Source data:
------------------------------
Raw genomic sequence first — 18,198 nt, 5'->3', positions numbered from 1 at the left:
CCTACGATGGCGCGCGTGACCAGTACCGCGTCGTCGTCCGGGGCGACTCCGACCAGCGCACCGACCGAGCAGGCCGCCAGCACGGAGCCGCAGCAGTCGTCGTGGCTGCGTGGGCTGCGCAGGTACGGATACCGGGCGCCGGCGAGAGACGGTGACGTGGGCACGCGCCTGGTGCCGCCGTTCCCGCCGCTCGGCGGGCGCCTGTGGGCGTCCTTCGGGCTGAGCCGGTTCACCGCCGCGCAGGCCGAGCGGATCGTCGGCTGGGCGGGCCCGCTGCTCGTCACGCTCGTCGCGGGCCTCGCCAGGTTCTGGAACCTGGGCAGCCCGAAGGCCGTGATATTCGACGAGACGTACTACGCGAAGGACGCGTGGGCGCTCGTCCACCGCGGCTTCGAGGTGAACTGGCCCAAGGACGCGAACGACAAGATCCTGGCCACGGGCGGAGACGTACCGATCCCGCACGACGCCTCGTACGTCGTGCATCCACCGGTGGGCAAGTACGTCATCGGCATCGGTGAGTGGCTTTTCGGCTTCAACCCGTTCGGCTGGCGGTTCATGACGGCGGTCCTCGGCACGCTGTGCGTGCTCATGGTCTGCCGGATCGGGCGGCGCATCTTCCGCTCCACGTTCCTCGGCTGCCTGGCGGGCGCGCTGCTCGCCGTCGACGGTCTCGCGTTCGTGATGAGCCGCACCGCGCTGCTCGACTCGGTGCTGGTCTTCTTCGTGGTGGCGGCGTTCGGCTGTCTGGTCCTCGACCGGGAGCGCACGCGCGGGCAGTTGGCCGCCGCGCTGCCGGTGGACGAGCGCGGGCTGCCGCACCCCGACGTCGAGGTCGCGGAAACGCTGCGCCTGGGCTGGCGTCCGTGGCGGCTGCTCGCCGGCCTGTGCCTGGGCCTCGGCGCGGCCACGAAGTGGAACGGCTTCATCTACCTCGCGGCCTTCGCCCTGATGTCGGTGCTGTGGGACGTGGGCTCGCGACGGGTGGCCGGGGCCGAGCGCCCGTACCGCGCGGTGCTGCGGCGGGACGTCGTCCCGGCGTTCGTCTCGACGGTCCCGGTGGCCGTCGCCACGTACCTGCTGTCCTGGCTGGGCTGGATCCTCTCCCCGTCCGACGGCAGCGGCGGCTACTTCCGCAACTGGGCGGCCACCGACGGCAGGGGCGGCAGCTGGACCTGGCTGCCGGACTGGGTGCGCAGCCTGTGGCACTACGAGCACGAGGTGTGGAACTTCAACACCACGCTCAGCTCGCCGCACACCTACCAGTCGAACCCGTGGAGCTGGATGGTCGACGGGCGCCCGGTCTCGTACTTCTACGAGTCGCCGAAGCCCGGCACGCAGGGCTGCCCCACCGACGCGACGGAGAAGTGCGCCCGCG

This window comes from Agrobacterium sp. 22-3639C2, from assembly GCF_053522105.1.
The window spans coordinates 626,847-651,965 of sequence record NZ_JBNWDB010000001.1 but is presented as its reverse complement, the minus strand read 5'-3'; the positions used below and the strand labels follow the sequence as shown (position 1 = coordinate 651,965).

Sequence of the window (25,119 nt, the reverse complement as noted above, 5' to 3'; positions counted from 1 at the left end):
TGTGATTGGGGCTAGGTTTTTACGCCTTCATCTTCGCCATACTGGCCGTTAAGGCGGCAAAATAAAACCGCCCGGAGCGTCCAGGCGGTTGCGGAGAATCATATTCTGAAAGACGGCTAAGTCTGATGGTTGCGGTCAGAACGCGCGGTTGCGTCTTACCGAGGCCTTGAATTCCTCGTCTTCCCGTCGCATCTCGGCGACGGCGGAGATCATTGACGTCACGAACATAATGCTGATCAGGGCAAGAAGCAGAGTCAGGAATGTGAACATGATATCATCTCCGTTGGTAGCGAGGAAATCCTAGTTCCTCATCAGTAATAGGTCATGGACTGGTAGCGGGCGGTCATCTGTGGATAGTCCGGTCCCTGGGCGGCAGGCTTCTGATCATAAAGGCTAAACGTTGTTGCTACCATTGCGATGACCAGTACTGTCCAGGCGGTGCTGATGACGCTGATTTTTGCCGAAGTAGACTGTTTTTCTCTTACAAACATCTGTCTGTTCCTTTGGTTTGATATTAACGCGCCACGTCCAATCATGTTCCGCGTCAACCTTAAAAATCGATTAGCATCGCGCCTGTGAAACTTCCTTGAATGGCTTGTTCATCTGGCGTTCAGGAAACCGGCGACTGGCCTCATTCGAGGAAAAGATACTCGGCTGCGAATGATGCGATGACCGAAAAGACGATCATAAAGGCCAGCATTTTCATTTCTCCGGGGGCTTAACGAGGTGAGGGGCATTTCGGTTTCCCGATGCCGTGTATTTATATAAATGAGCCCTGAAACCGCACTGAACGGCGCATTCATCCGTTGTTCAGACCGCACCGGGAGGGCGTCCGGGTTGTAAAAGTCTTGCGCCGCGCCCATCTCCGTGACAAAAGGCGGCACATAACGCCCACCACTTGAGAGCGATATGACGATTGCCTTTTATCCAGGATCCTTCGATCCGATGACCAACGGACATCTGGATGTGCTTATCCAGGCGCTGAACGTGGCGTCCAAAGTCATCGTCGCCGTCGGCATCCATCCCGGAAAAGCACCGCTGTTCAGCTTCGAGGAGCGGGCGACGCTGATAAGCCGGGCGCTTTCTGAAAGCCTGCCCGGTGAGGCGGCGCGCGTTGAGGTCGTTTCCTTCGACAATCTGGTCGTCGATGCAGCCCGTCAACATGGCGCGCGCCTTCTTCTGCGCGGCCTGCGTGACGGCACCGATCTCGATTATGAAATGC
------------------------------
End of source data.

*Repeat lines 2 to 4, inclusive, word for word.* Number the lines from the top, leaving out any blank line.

CCTACGATGGCGCGCGTGACCAGTACCGCGTCGTCGTCCGGGGCGACTCCGACCAGCGCACCGACCGAGCAGGCCGCCAGCACGGAGCCGCAGCAGTCGTCGTGGCTGCGTGGGCTGCGCAGGTACGGATACCGGGCGCCGGCGAGAGACGGTGACGTGGGCACGCGCCTGGTGCCGCCGTTCCCGCCGCTCGGCGGGCGCCTGTGGGCGTCCTTCGGGCTGAGCCGGTTCACCGCCGCGCAGGCCGAGCGGATCGTCGGCTGGGCGGGCCCGCTGCTCGTCACGCTCGTCGCGGGCCTCGCCAGGTTCTGGAACCTGGGCAGCCCGAAGGCCGTGATATTCGACGAGACGTACTACGCGAAGGACGCGTGGGCGCTCGTCCACCGCGGCTTCGAGGTGAACTGGCCCAAGGACGCGAACGACAAGATCCTGGCCACGGGCGGAGACGTACCGATCCCGCACGACGCCTCGTACGTCGTGCATCCACCGGTGGGCAAGTACGTCATCGGCATCGGTGAGTGGCTTTTCGGCTTCAACCCGTTCGGCTGGCGGTTCATGACGGCGGTCCTCGGCACGCTGTGCGTGCTCATGGTCTGCCGGATCGGGCGGCGCATCTTCCGCTCCACGTTCCTCGGCTGCCTGGCGGGCGCGCTGCTCGCCGTCGACGGTCTCGCGTTCGTGATGAGCCGCACCGCGCTGCTCGACTCGGTGCTGGTCTTCTTCGTGGTGGCGGCGTTCGGCTGTCTGGTCCTCGACCGGGAGCGCACGCGCGGGCAGTTGGCCGCCGCGCTGCCGGTGGACGAGCGCGGGCTGCCGCACCCCGACGTCGAGGTCGCGGAAACGCTGCGCCTGGGCTGGCGTCCGTGGCGGCTGCTCGCCGGCCTGTGCCTGGGCCTCGGCGCGGCCACGAAGTGGAACGGCTTCATCTACCTCGCGGCCTTCGCCCTGATGTCGGTGCTGTGGGACGTGGGCTCGCGACGGGTGGCCGGGGCCGAGCGCCCGTACCGCGCGGTGCTGCGGCGGGACGTCGTCCCGGCGTTCGTCTCGACGGTCCCGGTGGCCGTCGCCACGTACCTGCTGTCCTGGCTGGGCTGGATCCTCTCCCCGTCCGACGGCAGCGGCGGCTACTTCCGCAACTGGGCGGCCACCGACGGCAGGGGCGGCAGCTGGACCTGGCTGCCGGACTGGGTGCGCAGCCTGTGGCACTACGAGCACGAGGTGTGGAACTTCAACACCACGCTCAGCTCGCCGCACACCTACCAGTCGAACCCGTGGAGCTGGATGGTCGACGGGCGCCCGGTCTCGTACTTCTACGAGTCGCCGAAGCCCGGCACGCAGGGCTGCCCCACCGACGCGACGGAGAAGTGCGCCCGCG

This window comes from Agrobacterium sp. 22-3639C2, from assembly GCF_053522105.1.
The window spans coordinates 626,847-651,965 of sequence record NZ_JBNWDB010000001.1 but is presented as its reverse complement, the minus strand read 5'-3'; the positions used below and the strand labels follow the sequence as shown (position 1 = coordinate 651,965).